Traditional Markets Respond to Vaccine Progress, Brexit Negotiations

As always, thanks for reading this Wednesday’s edition of Overbit News. Today we’ll look at traditional markets and how they are reacting to international news like vaccine progress and Brexit developments, whilst Bitcoin and the rest of the cryptocurrency stall out right below all-time highs – perhaps awaiting a catalyst.

In our last edition, we mentioned how the lack of stimulus developments in the US weighed on the global risk appetite, even despite the good news on the Covid front. Well, it seems the good-tides of Covid-19 vaccine progress have not outweighed the bad news of politicians fighting, at least temporarily.

These infights have sent investors back out the US dollar and into its counterparts, with traditionally very-risky forex pairs like the Australian and New Zealand dollars near their most substantial levels since 2018. As one ING analyst succinctly put it: “The dollar is starting the week on the backfoot as risk appetite remains fairly upbeat on the back of vaccine roll-out news, lingering hopes around a US fiscal stimulus package and some optimism on Brexit negotiations,” they said in a note to clients.

To speak more of the ongoing Brexit negotiations, the British Sterling seemed to fare very well in a risk-on type of day in the markets, with the Pound rising more than 1% after a yet-another story is delivered of continued, renewed Brexit negotiations.

According to Reuters, the Pound outperformed both the US Dollar and the Euro; “the pound traded 0.9% higher to the dollar at $1.3338, having risen as much as 1.6% to $1.3444 earlier. Against the euro, it was 0.7% higher at 90.94 pence per euro.”

It seems that the market gloom and doom surrounding Covid maybe dissipating, as investors seem to be betting towards a brighter future. Whilst this is a more-than welcome sign for the markets, it’s important to remember how the ending of this pandemic may affect the markets – in particular commodities.

Commodities, and their potential future, brings us to our last topic of the day. On Monday, 14 December, US Gold and Silver prices started the week off lower. According to Kitco, “February Gold futures were last down $14.70 at $1,828.80, and March Comex Silver was last down $0.122 at $23.97 an ounce.” It seems that this recent flip in risk preference has created some selling pressure for precious metals, which are often seen as ‘safe-haven’ assets. Looking forward, February gold futures seem to be somewhat split, but the bullish momentum does seem to be weakening.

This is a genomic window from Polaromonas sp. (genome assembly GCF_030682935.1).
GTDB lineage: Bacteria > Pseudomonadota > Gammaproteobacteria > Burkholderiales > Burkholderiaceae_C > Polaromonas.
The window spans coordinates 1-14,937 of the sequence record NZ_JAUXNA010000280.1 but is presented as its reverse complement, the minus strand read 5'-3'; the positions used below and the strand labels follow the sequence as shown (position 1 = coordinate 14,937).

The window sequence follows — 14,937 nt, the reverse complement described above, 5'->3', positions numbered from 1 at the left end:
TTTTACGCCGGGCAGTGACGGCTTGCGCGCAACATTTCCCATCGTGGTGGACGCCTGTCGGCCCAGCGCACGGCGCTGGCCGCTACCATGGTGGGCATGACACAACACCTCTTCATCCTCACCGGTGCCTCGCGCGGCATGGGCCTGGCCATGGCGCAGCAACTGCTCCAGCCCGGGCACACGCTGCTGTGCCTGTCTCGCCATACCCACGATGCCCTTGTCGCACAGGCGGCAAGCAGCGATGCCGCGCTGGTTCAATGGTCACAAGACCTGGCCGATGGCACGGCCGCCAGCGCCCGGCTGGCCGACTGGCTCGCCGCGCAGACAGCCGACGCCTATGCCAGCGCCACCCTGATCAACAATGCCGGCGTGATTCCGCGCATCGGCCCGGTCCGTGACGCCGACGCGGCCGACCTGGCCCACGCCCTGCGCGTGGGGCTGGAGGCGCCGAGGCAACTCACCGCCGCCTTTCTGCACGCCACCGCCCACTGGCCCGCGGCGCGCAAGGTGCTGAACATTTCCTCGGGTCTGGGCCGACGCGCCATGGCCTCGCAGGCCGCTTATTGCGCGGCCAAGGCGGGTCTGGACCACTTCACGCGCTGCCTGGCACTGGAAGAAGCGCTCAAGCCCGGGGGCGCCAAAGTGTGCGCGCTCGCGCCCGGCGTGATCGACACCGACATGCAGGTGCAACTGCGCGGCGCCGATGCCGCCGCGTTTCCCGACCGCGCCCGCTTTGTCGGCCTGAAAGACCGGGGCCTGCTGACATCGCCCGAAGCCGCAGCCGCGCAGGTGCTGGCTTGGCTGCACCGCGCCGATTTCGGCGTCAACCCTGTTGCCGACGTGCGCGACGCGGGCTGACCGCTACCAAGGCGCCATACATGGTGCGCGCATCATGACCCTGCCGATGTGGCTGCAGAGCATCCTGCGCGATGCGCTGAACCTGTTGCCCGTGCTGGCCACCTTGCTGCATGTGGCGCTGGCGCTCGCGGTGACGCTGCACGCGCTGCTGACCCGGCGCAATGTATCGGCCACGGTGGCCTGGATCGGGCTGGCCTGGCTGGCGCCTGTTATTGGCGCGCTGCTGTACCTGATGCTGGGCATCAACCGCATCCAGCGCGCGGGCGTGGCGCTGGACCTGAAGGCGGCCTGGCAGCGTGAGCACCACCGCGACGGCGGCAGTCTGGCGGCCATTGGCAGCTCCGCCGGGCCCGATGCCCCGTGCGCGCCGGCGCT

Some might be wondering, where does this leave Bitcoin for the future? Will it underperform once the pandemic ends?

It might be wise to not lump Bitcoin in with Gold and other precious metals, as there is quite an argument for major bullish catalysts on the near-horizon for Bitcoin.

Per Forbes reporting, JPMorgan says Bitcoin faces a $600 billion catalyst. After the insurance giant Mass Mutual invested a small fraction of their holdings into Bitcoin, JPMorgan seemed to evaluate the implications.” According to a note from JPMorgan strategists including Nikolaos Panigirtzoglou, a 1% allocation from pension funds and insurance firms in the US, eurozone, UK, and Japan would amount to $600 billion.

In other words, they think significant additional funds will follow suit and invest their holdings, at least 1% or so, into Bitcoin. Such a massive, worldwide buy-in would be nearly double the existing Bitcoin market cap itself, illustrating just how much room BTCUSD has to grow.

As the situation continues to unfold, News will continue to keep you updated on the global markets, and as always thank you for reading.

Our publications do not offer investment advice and nothing in them should be construed as investment advice.  Our publications provide information and education for investors who can make their investment decisions without advice.

The information contained in our publications is not, and should not be read as, an offer or recommendation to buy or sell or a solicitation of an offer or recommendation to buy or sell any positions.  Our publications are not, and should not be seen as, a recommendation to use any particular investment strategy.

Risk Warning: Margin Trading carries a high level of risk to your capital and you should only trade with money you can afford to lose. Margin Trading may not be suitable for all investors, so please ensure that you fully understand the risks involved, and seek independent advice if necessary.

Share the Post:

Related Posts